Under normal circumstances, I might have joined those peace marchers who, here and abroad, staged public demonstrations against an invasion of Iraq. After all, I have seen enough of the brutality, the ugliness, of war to oppose it heart and soul. Isn't war forever cruel, the ultimate form of violence? It inevitably generates not only loss of innocence but endless sorrow and mourning. How could one not reject it as an option?
And yet, this time I support President Bush's policy of intervention to eradicate international terrorism, which, most civilized nations agree, is the greatest threat facing us today. Bush has placed the Iraqi war into that context; Saddam Hussein is the ruthless leader of a rogue state to be disarmed by whatever means is necessary if he does not comply fully with the United Nations' mandates to disarm. If we fail to do this, we expose ourselves to terrifying consequences.
In other words: Though I oppose war, I am in favor of intervention when, as in this case because of Hussein's equivocations and procrastinations, no other option remains.
The recent past shows that only military intervention stopped bloodshed in the Balkans and destroyed the Taliban regime in Afghanistan. Moreover, had the international community intervened in Rwanda, more than 800,000 men, women and children would not have perished there.
Had Europe's great powers intervened against Adolf Hitler's aggressive ambitions in 1938 instead of appeasing him in Munich, humanity would have been spared the unprecedented horrors of World War II.
Does this apply to the present situation in Iraq? It does. Hussein must be stopped and disarmed. Even our European allies who oppose us now agree in principle, though they insist on waiting.
But time always plays in dictators' favor. Having managed to hide his biological weapons, Hussein's goal is to be able to choose the time and the place for using them. Surely that is why he threw out the U.N. inspectors four years ago. If he now appears to offer episodic minor concessions, just as surely that is because American troops are massing at his borders.
In certain political circles, one hears demands for proof that Hussein is still in possession of forbidden weapons. Some European governments evidently do not believe Secretary of State Colin L. Powell's statement that Hussein has such weapons, but I do, and here is why:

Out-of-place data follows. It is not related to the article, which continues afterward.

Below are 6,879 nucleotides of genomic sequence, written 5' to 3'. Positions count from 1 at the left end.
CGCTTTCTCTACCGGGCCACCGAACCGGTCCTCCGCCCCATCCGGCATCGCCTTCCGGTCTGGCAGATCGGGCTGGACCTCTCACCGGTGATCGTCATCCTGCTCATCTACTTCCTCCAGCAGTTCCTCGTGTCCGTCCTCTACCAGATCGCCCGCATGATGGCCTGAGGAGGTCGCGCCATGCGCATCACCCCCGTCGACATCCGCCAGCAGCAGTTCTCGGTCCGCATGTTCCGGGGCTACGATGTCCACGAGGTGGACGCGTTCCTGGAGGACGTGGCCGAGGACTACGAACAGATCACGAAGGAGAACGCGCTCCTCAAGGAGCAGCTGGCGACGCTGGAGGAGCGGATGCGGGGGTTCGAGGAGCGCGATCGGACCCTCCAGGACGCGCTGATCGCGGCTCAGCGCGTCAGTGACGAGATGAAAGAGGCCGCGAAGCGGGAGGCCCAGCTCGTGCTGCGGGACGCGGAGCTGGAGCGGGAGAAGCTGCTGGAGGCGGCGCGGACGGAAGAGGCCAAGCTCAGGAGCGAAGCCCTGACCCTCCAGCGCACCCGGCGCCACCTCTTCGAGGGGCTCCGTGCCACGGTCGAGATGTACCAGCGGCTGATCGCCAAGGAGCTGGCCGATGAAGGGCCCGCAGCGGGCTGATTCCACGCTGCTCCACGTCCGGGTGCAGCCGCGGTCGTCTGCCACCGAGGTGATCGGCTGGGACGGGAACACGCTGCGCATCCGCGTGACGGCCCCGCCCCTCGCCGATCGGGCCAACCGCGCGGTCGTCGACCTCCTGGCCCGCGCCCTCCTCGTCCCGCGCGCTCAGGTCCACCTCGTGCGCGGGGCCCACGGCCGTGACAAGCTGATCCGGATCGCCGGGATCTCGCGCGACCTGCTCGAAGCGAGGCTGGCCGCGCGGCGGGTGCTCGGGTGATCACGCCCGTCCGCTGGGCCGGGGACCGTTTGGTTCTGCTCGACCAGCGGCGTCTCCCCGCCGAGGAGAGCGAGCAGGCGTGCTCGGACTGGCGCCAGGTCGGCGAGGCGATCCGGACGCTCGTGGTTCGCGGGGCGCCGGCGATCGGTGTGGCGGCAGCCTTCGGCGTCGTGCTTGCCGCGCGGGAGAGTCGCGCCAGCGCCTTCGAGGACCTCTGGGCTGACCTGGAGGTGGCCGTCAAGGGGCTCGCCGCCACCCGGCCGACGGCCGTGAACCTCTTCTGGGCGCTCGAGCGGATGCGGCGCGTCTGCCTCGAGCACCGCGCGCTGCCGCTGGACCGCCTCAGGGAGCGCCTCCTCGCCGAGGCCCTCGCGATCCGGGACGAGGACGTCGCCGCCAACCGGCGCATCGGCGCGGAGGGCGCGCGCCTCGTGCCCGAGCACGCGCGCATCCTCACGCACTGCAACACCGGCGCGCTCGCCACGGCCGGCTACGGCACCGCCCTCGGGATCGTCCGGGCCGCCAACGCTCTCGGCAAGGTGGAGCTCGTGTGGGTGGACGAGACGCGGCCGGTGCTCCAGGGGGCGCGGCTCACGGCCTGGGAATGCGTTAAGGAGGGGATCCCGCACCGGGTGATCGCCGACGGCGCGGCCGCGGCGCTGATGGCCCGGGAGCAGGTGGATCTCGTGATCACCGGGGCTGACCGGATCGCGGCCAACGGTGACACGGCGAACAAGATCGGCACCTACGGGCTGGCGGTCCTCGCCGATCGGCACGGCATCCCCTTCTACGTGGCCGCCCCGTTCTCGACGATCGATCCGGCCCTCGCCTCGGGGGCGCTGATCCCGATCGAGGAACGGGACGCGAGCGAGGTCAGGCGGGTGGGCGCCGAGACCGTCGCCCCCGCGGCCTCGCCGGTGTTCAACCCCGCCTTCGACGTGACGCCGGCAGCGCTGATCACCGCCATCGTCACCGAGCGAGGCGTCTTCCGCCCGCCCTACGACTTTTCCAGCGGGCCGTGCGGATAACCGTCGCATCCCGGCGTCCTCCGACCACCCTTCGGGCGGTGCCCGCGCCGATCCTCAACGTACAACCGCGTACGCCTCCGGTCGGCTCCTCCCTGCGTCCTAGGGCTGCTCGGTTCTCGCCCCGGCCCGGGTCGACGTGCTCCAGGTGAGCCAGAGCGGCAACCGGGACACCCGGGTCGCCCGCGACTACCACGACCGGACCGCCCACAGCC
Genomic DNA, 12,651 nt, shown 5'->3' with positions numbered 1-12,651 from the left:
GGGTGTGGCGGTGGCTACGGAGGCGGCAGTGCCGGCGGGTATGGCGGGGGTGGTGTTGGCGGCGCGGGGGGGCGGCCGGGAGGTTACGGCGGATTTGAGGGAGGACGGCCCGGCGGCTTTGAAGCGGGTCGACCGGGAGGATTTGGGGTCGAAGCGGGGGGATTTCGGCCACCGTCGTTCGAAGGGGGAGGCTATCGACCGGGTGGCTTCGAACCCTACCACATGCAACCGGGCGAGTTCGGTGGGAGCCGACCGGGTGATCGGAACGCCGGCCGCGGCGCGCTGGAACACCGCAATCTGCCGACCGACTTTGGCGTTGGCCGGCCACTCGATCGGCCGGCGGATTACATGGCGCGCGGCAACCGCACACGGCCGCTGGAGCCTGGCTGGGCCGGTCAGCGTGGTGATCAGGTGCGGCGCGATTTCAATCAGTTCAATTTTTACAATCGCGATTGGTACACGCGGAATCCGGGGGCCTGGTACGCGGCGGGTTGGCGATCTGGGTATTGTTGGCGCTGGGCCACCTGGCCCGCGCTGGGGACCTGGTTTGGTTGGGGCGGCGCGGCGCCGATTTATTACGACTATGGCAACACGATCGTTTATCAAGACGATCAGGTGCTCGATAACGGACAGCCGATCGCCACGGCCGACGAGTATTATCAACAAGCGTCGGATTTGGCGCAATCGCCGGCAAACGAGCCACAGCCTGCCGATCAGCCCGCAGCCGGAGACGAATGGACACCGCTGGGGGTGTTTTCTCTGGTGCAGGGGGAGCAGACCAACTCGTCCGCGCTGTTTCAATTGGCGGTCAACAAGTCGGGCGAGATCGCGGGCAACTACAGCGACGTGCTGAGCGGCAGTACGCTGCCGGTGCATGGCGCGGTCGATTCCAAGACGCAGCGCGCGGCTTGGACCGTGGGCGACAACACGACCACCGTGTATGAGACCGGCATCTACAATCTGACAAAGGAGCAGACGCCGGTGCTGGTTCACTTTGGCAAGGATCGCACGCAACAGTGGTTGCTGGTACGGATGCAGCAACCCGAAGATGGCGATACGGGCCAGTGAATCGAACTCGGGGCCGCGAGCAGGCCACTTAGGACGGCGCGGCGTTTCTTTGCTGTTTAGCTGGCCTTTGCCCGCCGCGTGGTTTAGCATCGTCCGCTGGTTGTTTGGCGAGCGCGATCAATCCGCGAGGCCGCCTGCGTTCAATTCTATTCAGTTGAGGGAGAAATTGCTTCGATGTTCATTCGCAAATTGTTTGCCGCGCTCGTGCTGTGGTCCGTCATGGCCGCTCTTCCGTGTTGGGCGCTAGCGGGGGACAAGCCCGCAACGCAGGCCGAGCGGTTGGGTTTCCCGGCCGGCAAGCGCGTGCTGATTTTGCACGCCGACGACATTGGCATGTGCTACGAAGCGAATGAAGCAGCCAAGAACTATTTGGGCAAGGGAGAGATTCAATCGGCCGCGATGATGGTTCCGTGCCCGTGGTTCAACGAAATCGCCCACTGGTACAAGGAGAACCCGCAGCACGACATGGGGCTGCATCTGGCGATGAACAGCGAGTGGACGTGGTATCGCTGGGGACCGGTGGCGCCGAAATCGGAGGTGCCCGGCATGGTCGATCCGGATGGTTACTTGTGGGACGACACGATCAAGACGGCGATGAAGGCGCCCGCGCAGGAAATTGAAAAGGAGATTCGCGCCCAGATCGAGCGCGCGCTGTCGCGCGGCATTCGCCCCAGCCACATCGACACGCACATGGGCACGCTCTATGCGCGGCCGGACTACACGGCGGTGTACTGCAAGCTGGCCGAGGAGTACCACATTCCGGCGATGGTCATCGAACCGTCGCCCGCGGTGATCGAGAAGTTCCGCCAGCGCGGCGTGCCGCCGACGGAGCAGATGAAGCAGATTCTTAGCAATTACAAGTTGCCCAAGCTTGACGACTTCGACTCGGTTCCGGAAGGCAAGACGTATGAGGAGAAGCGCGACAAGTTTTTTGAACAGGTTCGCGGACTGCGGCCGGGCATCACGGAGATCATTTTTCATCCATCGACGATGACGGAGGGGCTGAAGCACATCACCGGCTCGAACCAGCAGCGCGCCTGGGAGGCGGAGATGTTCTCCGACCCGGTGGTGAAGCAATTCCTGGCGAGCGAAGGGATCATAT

Powell is a great soldier and one who does not like war. It was he who prevailed upon then-President Bush in 1991 not to enter Baghdad. It was he who advised the current president not to bypass the U.N. system. If he says that he has proof of Hussein's criminal disregard of the U.N. resolutions, I believe him. I believe that a man of his standing would not jeopardize his name, his career, his prestige, his past and his honor.
We have known for a long time that the Iraqi ruler is a mass murderer. In the late 1980s, he ordered tens of thousands of his own citizens gassed to death. In 1990, he invaded Kuwait. After his defeat, he set its oil fields on fire, thus causing the worst ecological disaster in history. He also launched Scud missiles on Israel, which was not a participant in that war. He should have been indicted then for crimes against humanity. Serbia's Slobodan Milosevic was arrested and brought to trial for less.
Add to the evidence against him Hussein's conversation with CBS anchor Dan Rather. Listening to him declaring that Iraq was not defeated in 1991 made one wonder about his sanity; he appears to live a world of fantasy and hallucination.
The nightmarish question of what such a man might do with his arsenal of unconventional weaponry is why, more than ever, some of us believe in intervention. We must deal sooner rather than later with this madman whose possession of weapons of mass destruction threatens to provoke an ever-widening conflagration.
What it comes down to is this: We have a moral obligation to intervene where evil is in control. Today, that place is Iraq.